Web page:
You can reach the Forum, and specifically the entrance on via di San Gregorio, by commencing your walk at the Circo Massimo metro station. If you get off the subway at that stop, you get the chance to walk by the Circus Maximus, and admire the majestic stadium. From there, simply walk in a straight line until viale Aventino becomes via di San Gregorio - you need to cross twice at the traffic lights, and you're all done. Reach the entrance of the attraction and begin your tour inside from there.
Another nice stroll taking you to the Colosseum includes getting off the subway on the A line at San Giovanni - you'll be outside the Roman walls by a huge department store called COIN. From there, pass the arches inside the walls, keep on the left and admire the huge Basilica di San Giovanni in Laterano - this was the Papal see before Saint Peter's.
Past the church, you'll have the entrance of the Scala Sancta on your right - crossing the street. But keep walking and cross the square until you find, roughly in front of you and to your right, a small alley called via di San Giovanni in Laterano - the Colosseum is at the bottom of it. Halfway through, you have the Basilica di San Clemente on your right, that of the many layers built one on top of the other. The via di San Giovanni in Laterano will end on the side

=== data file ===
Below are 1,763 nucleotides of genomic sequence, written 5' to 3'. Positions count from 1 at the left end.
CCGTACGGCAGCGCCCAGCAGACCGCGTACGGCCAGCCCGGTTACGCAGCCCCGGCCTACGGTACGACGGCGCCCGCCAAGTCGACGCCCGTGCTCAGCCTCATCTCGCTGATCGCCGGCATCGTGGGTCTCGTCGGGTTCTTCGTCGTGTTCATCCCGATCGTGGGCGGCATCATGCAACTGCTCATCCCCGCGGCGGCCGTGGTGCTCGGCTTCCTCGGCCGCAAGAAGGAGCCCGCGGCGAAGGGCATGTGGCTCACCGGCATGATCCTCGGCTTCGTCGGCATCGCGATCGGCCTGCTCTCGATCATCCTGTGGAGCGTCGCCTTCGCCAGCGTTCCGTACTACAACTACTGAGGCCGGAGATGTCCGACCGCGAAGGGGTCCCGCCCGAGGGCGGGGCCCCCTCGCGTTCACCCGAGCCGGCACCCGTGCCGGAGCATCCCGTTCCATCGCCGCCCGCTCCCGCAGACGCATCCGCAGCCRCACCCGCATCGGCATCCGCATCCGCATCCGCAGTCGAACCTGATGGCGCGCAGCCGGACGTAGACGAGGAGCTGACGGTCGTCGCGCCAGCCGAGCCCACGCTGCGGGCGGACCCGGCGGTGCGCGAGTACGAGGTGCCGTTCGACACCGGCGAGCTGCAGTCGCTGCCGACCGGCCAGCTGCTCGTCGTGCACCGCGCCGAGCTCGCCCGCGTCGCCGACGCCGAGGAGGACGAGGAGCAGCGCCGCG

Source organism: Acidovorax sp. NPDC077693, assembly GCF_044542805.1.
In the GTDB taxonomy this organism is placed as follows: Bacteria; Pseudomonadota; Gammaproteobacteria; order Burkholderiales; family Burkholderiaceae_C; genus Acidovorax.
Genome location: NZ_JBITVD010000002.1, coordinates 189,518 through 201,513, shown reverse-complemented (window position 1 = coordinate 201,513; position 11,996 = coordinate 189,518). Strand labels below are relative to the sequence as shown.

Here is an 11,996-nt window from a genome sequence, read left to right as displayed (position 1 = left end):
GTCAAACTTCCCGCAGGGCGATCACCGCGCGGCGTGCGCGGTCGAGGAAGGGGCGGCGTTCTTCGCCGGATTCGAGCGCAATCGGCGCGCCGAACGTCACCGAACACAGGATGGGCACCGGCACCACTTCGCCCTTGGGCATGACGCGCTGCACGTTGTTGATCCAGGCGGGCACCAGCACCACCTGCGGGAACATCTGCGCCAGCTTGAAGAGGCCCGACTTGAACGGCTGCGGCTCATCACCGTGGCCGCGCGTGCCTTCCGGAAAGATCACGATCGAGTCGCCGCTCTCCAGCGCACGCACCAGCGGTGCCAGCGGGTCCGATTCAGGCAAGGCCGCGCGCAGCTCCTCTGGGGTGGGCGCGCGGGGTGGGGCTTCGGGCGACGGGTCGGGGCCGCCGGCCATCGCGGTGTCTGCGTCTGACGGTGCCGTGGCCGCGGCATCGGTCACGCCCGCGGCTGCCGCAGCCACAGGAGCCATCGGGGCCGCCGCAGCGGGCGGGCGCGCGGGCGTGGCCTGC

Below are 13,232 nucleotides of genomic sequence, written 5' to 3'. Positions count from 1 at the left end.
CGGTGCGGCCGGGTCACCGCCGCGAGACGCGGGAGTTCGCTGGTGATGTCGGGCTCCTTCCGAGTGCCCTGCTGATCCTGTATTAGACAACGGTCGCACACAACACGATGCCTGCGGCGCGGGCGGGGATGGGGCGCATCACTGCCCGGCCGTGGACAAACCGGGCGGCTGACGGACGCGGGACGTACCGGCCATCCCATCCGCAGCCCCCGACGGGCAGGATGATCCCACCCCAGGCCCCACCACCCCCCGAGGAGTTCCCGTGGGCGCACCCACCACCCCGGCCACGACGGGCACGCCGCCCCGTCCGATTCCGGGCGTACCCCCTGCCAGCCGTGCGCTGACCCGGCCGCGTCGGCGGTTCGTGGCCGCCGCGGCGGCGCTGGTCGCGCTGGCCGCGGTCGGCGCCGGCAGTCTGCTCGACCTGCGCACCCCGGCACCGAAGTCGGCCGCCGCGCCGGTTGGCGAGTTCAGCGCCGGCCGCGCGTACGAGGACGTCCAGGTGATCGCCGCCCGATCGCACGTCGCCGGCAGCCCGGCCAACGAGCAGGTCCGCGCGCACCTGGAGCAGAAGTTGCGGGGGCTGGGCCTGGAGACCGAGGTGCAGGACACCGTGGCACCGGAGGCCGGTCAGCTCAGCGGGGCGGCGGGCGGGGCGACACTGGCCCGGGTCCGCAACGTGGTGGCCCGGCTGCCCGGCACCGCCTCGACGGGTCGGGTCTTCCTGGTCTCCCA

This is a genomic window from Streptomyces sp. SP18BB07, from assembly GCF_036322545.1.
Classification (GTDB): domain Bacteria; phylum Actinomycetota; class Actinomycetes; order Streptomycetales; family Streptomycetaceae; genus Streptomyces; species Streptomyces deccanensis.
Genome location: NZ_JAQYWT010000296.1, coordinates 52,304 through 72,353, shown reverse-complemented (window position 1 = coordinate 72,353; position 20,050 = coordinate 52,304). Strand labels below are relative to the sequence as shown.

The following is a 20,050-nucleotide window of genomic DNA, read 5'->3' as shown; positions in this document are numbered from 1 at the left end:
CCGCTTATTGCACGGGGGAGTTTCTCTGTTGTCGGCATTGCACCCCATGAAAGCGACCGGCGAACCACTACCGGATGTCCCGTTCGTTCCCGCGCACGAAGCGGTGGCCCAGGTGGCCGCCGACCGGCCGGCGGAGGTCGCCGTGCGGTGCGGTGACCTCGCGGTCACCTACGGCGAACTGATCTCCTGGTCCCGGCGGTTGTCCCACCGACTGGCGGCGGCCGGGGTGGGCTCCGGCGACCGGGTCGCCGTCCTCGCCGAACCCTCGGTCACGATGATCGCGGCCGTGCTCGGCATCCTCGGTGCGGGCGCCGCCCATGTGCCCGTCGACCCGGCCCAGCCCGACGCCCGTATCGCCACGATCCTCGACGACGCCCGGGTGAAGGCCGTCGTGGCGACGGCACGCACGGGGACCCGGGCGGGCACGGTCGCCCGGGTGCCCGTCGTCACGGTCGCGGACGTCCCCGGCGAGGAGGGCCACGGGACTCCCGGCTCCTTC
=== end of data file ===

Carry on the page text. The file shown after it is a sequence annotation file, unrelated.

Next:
Looking for a guide? We recommend against picking one right outside the entrance. Do your research beforehand and choose wisely: some of the guides buy the tickets for you, so make sure you don't end up with doubles!
As mentioned, if you realize you're too tired to complete the tour of the Roman Forum, walk on via dei Fori Imperiali where you can take a good look at them, or follow our itinerary that offers you a breathtaking view of the whole area, up to the Capitoline Hill.